My second issue is that Mr. Coate recruited this second volunteer to run as a candidate for the programmers representative’s Board seat three years ago. That is meddling in Board elections. It is why the standards of good corporate governance dictate the establishment of a Nominating Committee and an Election Committee.
These two committees are central to the independence, autonomy, and integrity of a Board of Directors. I insist on them.
Therefore, I will be making a formal request of the KZYX Board President, Eliane Herring, that the Nominating Committee of the Board of Directors be re-established. It’s an issue of public trust. Much of the public was as disheartened as I was to read in Mr. McKenty’s letter of the effort made by Mr. Coate to handpick his board.
Indeed, the KZYX Board is not Mr. Coate’s board. The KZYX Board of Directors represents the station’s 2,300 members. As much distance as possible must be put between the General Manager and future nominations and elections.
I will also be making a formal request of the KZYX Board President about restoring the “Open Lines” program to the KZYX schedule as soon as possible. I want the issue put on the agenda of our next Board meeting, and that I would like that agenda item not be contingent on the station buying the broadcast delay, otherwise known as the seven-second delay or profanity delay. I am concerned that the cost of the device, colloquially known as a dump box, will hold up returning “Open Lines” to the air. I suspect that Mr. Coate’s insistence on this technology is an attempt by him to keep “Open Lines” off the air. It is far easier and cheaper to train/retrain our programmers on what to do when a profanity airs, than it is for a small, rural radio station on a limited budget, like KZYX, to invest in new technology like the seven-second delay.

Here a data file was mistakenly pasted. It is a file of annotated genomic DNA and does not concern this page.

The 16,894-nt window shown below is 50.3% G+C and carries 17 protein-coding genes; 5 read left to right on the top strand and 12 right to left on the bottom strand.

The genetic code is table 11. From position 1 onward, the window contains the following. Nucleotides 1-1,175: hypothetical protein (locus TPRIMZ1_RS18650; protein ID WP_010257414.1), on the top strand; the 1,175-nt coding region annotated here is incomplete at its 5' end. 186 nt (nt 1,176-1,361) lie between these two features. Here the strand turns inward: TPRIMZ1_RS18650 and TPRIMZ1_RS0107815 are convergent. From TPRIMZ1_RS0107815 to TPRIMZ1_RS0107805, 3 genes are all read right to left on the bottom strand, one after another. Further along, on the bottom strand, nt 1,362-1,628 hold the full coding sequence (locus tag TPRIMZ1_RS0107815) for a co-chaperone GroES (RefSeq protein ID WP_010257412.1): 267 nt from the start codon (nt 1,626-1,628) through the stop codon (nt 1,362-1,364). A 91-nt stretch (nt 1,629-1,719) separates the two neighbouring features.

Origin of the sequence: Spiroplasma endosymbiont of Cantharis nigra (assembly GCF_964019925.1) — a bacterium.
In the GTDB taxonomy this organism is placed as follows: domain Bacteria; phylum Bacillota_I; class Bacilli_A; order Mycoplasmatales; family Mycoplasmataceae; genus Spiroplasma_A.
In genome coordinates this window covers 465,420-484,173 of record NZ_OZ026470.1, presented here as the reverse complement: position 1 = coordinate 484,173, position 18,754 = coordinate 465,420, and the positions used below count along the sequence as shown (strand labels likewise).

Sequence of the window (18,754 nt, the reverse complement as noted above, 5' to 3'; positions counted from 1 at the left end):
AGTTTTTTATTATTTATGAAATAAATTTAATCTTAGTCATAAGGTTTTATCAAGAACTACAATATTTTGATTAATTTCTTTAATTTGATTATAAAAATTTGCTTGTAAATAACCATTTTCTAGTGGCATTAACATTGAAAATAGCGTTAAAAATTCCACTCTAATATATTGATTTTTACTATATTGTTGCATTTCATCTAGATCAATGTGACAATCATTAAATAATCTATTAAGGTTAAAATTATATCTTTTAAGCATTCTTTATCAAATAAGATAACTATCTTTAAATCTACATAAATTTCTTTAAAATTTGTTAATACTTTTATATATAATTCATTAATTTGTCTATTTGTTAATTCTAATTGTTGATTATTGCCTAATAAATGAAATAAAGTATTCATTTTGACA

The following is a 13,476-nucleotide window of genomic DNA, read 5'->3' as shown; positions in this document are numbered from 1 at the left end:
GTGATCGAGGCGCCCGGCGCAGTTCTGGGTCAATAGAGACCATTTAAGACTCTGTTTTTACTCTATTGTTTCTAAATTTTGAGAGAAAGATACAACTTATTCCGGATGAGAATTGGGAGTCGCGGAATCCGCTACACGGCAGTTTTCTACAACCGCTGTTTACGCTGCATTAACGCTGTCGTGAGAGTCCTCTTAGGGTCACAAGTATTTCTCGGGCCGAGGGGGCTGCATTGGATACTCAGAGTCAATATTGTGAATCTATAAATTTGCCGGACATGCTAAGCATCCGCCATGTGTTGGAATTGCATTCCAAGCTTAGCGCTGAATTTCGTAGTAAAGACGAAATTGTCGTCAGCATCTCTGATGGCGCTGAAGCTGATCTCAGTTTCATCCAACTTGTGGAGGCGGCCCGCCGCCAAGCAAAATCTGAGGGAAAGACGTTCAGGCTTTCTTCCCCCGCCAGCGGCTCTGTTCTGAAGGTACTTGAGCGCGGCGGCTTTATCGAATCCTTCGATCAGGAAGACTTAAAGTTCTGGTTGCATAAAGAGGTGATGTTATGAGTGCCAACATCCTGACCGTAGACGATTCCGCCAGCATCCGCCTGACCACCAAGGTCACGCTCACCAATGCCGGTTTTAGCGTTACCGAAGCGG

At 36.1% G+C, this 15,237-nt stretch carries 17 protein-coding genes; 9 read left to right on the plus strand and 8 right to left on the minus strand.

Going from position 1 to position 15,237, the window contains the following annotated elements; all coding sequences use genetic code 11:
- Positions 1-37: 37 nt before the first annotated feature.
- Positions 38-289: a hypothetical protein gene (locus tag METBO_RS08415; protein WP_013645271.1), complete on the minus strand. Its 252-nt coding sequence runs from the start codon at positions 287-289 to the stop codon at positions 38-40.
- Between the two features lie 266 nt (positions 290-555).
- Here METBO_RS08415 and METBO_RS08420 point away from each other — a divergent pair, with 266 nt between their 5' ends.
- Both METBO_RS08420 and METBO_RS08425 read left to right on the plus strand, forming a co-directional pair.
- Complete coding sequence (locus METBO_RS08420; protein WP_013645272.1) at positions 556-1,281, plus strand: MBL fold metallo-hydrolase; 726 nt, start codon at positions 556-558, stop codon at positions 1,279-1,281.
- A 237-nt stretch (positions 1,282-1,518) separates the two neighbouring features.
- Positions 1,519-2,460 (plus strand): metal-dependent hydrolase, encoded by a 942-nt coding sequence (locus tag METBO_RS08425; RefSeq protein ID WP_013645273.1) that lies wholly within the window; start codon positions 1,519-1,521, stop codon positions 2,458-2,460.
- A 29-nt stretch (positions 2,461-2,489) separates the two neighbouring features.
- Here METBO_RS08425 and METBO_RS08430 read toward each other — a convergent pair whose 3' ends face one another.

Returning “Open Lines” to the air is imperative. “Open Lines” is not just an institution here at KZYX; it is sacrosanct as the First Amendment of the U..S. Constitution. “Open Lines” is what federal courts have characterized as public comment in a public forum.
“Open Lines” is like public comment at city council meetings or county board of supervisors meetings. One may argue that public radio is not a government-controlled setting, but public radio is, however, a publicly-funded setting.
As many citizens of Mendocino County are aware, I am currently exploring free speech issues with the Mendocino County Board of Supervisors and its own public comment policies, and thus I will be happy to have my legal team research the public forum doctrine as it applies to public radio. In a letter to the KZYX Board, I shall forward that analysis. These are important issues as the station seeks its renewal of its FCC licenses.